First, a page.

The former separatist leader of Spain's Catalonia region has fled to Belgium in an effort to evade arrest on charges of sedition filed against him back home by the Spanish Attorney-General.
The presence of the now-deposed Catalan regional president Carles Puigdemont in the Belgian capital of Brussels, which also serves as the headquarters of the European Union, will do little to shift the opinion of all European governments; they are unanimous in their support for Spain's central authorities which have dissolved Catalonia's autonomous government after it tried to declare independence.
Still, Mr Puigdemont's Brussels move is shrewd, for it keeps the limelight on the Catalan separatist leader and his cause, as well as gives him the ability to lobby EU institutions, should the situation in Spain reach an impasse.
EU leaders are acutely aware of the danger that any encouragement of Catalan independence could stir up many other separatist movements throughout the continent. From the Scots in the United Kingdom; Bretons and Corsicans in France; and German-speakers and other groups in Italy, to Bavarians in Germany as well as ethnic Hungarians in countries such as Romania and Slovakia; the list of potential future separatist flashpoints seems endless.
"I wouldn't want the EU to consist of 95 states," said Mr Jean-Claude Juncker, the president of the European Commission, the EU's executive body, adding that the current 28-member Union did not need "any more cracks, more splits".
EU officials are equally weary of accusations that, by progressively erasing the significance of European borders and playing down the importance of states, the Union itself may be indirectly encouraging separatist movements. So, Mr Donald Tusk, who heads the European Council - which brings together EU heads of governments - spoke for all his colleagues when he pointedly remarked that it is not Catalonia but Spain which "remains our only interlocutor in the crisis".
Individual governments were even more explicit in dismissing the Catalan nationalists. "The UK does not and will not recognise the unilateral declaration of independence made by the Catalan regional Parliament," read a statement issued by British Prime Minister Theresa May. "We continue to want to see the rule of law upheld, the Spanish Constitution respected and Spanish unity preserved," she said.
The danger for the European Union is that it could end up being pilloried by all sides: by a Spain angry for not getting sufficient backing, and by Catalan separatists who still hope to drag all Europe to their cause.
"The sovereignty and territorial integrity of Spain are and remain inviolable," added German Chancellor Angela Merkel's official spokesman.
The EU also moved fast to scotch any suggestions that, should Catalonia ever gain independence, it could automatically become a member of the Union; "a territory leaving Spain would find itself outside of the European Union," the EU Commission warned, thereby serving notice on the Catalans that, if they tear up Spain, they also sever all their economic ties and forfeit the right to use the euro single currency.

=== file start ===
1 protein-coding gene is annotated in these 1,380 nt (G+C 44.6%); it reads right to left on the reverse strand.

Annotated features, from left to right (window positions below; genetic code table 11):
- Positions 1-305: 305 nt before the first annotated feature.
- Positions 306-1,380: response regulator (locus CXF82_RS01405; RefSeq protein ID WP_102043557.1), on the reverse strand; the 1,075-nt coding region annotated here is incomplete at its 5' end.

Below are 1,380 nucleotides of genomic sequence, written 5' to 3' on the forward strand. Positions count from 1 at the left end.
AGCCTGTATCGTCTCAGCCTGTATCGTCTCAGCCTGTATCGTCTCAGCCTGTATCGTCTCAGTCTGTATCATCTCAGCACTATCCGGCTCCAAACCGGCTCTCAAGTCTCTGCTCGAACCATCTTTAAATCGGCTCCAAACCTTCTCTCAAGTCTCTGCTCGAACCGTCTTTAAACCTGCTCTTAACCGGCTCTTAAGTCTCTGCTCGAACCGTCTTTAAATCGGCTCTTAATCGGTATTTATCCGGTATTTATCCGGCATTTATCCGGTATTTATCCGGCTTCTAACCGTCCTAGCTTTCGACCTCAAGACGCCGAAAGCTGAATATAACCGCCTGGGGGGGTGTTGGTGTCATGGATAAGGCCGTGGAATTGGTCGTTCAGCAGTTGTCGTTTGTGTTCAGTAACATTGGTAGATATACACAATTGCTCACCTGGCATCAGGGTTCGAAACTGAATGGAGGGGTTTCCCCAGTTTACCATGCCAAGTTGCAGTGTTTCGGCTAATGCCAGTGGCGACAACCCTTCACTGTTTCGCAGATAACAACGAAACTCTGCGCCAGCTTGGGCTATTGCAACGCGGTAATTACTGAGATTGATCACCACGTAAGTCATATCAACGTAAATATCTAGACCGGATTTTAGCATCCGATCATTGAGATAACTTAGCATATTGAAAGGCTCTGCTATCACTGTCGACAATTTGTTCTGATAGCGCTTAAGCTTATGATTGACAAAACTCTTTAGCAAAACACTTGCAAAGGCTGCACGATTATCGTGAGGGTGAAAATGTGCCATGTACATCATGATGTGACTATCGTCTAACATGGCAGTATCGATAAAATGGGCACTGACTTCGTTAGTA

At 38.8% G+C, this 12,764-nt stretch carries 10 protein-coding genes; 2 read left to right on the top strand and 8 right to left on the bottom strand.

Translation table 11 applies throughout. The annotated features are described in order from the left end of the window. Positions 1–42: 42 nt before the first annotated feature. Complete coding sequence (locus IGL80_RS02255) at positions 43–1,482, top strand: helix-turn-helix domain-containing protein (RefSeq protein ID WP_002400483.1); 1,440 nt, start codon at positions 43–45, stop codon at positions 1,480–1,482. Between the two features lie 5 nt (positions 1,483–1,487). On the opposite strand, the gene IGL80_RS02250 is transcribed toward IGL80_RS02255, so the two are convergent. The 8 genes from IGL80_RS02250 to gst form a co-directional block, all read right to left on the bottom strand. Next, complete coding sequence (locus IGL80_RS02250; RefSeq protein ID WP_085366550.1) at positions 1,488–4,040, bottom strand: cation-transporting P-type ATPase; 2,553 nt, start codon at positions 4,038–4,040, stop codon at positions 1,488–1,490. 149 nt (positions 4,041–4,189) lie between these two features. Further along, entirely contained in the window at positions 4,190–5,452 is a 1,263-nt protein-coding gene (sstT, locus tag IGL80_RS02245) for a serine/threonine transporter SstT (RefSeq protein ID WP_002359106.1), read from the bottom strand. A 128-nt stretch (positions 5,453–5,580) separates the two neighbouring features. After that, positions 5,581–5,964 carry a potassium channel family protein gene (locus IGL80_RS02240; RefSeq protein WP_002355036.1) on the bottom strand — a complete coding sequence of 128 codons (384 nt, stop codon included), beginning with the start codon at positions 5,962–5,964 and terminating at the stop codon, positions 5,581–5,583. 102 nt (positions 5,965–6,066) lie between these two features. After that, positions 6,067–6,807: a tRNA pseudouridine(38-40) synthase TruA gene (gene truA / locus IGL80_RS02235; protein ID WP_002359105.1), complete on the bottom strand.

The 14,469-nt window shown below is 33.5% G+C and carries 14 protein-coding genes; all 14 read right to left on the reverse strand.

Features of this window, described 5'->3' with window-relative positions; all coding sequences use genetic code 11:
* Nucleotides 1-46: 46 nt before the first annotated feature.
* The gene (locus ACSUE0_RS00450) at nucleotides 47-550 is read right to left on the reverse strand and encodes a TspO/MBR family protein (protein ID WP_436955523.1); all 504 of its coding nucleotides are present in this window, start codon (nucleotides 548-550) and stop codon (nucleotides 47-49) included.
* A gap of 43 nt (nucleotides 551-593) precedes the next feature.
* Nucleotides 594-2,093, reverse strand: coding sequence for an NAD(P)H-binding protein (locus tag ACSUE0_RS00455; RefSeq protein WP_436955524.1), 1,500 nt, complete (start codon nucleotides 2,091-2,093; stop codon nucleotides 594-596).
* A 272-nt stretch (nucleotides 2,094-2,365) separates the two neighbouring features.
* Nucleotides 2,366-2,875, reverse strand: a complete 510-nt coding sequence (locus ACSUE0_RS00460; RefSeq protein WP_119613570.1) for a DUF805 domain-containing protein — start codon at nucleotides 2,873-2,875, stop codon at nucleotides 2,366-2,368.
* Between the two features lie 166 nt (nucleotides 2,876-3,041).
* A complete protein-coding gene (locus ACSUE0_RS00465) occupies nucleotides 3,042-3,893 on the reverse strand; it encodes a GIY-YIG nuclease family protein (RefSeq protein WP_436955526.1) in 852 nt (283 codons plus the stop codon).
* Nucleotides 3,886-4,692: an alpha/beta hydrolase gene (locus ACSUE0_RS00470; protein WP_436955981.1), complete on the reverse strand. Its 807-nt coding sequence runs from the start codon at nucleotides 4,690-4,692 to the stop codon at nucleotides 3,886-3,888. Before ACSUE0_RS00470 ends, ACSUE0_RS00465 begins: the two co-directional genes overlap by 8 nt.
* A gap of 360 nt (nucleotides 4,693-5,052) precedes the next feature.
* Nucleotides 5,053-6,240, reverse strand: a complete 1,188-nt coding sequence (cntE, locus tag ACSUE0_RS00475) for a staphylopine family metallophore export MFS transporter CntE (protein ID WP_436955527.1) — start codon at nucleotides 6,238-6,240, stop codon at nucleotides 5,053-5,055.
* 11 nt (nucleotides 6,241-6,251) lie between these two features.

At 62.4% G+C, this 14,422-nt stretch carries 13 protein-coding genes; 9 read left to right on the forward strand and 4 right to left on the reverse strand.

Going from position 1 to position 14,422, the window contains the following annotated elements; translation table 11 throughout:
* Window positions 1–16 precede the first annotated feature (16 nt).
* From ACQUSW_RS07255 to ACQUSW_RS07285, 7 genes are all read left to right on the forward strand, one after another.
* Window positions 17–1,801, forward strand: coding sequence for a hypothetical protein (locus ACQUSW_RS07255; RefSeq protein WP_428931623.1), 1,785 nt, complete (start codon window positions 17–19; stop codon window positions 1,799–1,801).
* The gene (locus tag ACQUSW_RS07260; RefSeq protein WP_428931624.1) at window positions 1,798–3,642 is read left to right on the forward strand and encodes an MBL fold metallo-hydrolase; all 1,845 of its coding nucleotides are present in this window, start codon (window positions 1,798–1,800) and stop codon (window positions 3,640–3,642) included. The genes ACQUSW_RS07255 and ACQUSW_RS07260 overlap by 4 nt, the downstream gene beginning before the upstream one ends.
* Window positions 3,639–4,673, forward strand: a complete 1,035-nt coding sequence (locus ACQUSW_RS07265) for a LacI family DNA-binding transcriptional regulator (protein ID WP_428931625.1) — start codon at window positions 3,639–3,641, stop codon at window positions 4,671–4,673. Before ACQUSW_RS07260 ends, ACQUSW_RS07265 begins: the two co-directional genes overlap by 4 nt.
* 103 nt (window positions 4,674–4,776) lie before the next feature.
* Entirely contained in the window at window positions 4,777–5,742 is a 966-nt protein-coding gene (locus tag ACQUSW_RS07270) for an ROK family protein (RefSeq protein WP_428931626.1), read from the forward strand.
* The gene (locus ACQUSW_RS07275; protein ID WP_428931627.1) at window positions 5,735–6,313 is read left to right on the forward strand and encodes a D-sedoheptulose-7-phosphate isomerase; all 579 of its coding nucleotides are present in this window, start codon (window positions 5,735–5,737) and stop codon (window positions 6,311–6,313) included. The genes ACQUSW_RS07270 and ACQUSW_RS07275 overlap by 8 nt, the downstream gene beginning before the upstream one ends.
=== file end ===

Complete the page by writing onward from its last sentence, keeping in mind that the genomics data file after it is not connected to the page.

For the moment, EU members are reassured by the fact that, while dissolving Catalonia's autonomous government, Spanish Prime Minister Mariano Rajoy also announced that new elections will be held in the province on Dec 21, thereby implying that the crisis may be short.
Reports that the re-imposition of direct Spanish control went smoothly with Catalan civil servants reporting to duty as normal were also a huge relief to European leaders who feared that the process could have descended into violence.
Still, their support for Spain remains fragile. In private, many European leaders dissociate themselves from Spanish Prime Minister Rajoy's rigidly inflexible line against any expression of Catalan separatism, pointing out that other countries - such as Britain - have in fact allowed separatist referendums.
Meanwhile, top EU officials are now warning that their support cannot be taken for granted by the Spanish government, especially if any violence erupts in Catalonia; "I hope the Spanish government favours force of argument, not argument of force" was the thinly veiled hint from Mr Tusk.
And the presence of Mr Puigdemont in Brussels is already threatening to upend Belgium's own politics, which is also plagued by separatist demands.
Mr Puigdemont appears to be enjoying support from Flemish nationalists who are part of the Belgian ruling coalition, but who may well be tempted to use the Catalonia "card" by reviving their own claims for the secession of the Dutch-speaking province of Flanders from Belgium. Belgian Prime Minister Jean Michel has appealed to Flemish nationalists "not to add fuel to the fire" by using the Catalan crisis as a justification for toppling his government.
Still, Mr Michel also criticised the Spanish government's behaviour: "A political crisis can only be solved through dialogue," he said, in a thinly veiled rebuke to Mr Rajoy.
The danger for the EU is that it could end up being pilloried by all sides: by a Spain angry for not getting sufficient backing, and by Catalan separatists who still hope to drag all Europe to their cause.
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